Elder sees the Golden State’s homelessness crisis, rising crime and an exodus of young residents and businesses as signs of mismanagement on behalf of the state’s first-term governor.

California is no longer what it once was, he said.

In 1945, just after the end of World War II, his dad left the Marine Corps and moved to Los Angeles, where he got two jobs and was able to buy a house and raise a family.

“If somebody worked three full-time jobs as a janitor [today], an eighth-grade dropout could not do what my dad did,” he said. “That is how much the cost of living has gone up.”

He blamed the state’s abundance of regulations, high taxes and housing shortage for the high cost of living. 

As a result, he said, people are packing up and moving to low-regulation states like Florida, Texas and Tennessee. And last year was the first time in state history that more people left California than moved in.

“This is a man, Gavin Newsom, who’s turned his back on the average Californian,” Elder said. “There’s a war against the middle class, a war against the working class. This man kept his own winery open while he was shutting down other businesses.”

Radio talk show host Larry Elder attends the "Death Of A Nation" premiere at Regal Cinemas L.A. Live on July 31, 2018 in Los Angeles, California.
(Greg Doherty/Getty Images)

Newsom has an enormous fundraising advantage and has already been accused of trying to “buy votes” by other recall challengers due to his use of corporate donations toward coronavirus relief.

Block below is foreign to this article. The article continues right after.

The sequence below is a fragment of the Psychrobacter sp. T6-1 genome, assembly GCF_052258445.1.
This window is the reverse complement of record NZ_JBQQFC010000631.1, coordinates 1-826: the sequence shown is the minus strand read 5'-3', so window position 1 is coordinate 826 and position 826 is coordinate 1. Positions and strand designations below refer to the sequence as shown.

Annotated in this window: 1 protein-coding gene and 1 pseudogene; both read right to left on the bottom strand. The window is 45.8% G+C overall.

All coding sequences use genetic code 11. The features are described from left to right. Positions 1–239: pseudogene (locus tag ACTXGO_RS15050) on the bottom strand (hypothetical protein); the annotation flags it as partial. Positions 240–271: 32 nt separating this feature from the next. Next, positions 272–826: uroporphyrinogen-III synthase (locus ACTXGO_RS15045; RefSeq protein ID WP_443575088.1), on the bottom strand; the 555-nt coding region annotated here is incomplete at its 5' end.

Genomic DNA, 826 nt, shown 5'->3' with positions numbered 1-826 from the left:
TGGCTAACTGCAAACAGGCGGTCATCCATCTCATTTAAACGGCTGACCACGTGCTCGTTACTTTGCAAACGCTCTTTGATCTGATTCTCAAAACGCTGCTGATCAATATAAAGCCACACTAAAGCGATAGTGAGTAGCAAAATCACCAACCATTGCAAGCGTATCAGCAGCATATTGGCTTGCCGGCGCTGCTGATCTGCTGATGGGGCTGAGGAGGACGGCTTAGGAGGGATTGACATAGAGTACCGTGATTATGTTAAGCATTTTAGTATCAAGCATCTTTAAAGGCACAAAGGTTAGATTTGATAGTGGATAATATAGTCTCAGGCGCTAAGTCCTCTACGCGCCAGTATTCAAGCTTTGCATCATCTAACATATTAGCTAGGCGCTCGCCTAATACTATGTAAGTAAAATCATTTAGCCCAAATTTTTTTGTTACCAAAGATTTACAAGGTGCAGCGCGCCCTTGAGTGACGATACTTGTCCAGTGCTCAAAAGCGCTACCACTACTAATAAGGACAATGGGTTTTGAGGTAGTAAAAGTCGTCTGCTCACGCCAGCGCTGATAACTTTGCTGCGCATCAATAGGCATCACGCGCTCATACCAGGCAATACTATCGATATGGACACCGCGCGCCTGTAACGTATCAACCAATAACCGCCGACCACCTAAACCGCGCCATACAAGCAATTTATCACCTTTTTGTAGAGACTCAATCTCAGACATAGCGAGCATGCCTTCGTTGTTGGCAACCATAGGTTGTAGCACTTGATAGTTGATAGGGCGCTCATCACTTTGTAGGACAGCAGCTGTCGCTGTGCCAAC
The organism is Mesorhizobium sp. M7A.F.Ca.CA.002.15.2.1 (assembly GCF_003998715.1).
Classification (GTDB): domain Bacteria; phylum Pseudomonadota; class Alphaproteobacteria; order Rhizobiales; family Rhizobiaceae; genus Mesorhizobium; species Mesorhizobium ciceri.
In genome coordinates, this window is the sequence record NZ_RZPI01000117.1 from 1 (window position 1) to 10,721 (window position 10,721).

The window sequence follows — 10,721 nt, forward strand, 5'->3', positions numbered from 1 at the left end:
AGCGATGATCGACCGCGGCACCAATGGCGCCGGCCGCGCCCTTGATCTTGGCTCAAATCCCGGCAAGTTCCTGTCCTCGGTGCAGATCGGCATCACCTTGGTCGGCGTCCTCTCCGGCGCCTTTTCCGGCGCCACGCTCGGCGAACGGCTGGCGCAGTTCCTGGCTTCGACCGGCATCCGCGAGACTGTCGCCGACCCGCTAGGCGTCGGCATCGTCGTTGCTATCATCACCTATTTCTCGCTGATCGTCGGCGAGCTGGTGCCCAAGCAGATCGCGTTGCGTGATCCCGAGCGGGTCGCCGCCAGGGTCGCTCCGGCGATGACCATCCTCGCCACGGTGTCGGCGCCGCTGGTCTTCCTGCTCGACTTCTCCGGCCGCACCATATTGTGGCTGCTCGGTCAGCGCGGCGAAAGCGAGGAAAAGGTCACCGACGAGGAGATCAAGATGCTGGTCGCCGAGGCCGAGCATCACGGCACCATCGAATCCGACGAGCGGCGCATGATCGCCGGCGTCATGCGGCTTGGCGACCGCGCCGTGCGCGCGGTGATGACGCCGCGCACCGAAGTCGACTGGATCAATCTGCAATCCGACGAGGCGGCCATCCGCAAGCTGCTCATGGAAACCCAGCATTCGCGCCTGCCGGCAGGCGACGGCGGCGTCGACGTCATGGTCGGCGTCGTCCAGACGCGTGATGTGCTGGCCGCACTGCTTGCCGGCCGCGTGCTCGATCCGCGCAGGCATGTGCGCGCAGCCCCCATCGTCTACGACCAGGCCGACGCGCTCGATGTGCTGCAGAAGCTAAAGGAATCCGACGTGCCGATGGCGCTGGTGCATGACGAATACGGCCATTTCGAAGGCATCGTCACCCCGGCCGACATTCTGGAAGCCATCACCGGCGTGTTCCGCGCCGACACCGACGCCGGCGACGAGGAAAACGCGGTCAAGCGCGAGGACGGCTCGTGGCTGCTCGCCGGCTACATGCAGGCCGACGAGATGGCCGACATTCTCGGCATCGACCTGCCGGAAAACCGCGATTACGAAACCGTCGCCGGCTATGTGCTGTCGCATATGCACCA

So Elder is encouraging people from across the country to visit his site,, and support the campaign.

“Why should somebody outside of California care? Because like in Washington, D.C., we have a Democrat leader, both chambers of the Legislature are controlled by the Democrats, we’ve got supermajorities running our Senate and our Assembly,” he said. “Republicans don’t even need to show up, and look what’s happened to the state. So the way California goes, the way the rest of the country goes – coming to a theater near you if we don’t do something about turning around California.”

Elder hosts a nationally syndicated radio program, “The Larry Elder Show,” and graduated from the University of Michigan School of Law. He is also a regular guest on Fox News.

He joins a Republican field that includes former San Diego Mayor Kevin Faulconer, 2018 GOP nominee John Cox, state Assemblyman Kevin Kiley, the former Olympian Caitlyn Jenner and former police officer Steve Chavez Lodge, the fiancé of “Real Housewives” star Vicki Gunvalson.

Elder says he’s not running against any of them – just Newsom.

“I want to be the person to get the highest number of votes, but all of us, meaning all of the Republicans, recognize the target,” he said. “The villain here is Gavin Newsom, and his arrogance in having his own kids enjoy in-school, private education while shutting it out for everybody else, having his own winery business remain open while shutting down other people’s businesses.”

Newsom’s campaign did not immediately respond to a Fox News request for comment.

Despite dozens of attempts at recalling the California governor, such a move has succeeded only once before – in 2003, Republican Arnold Schwarzenegger unseated Democrat Gray Davis.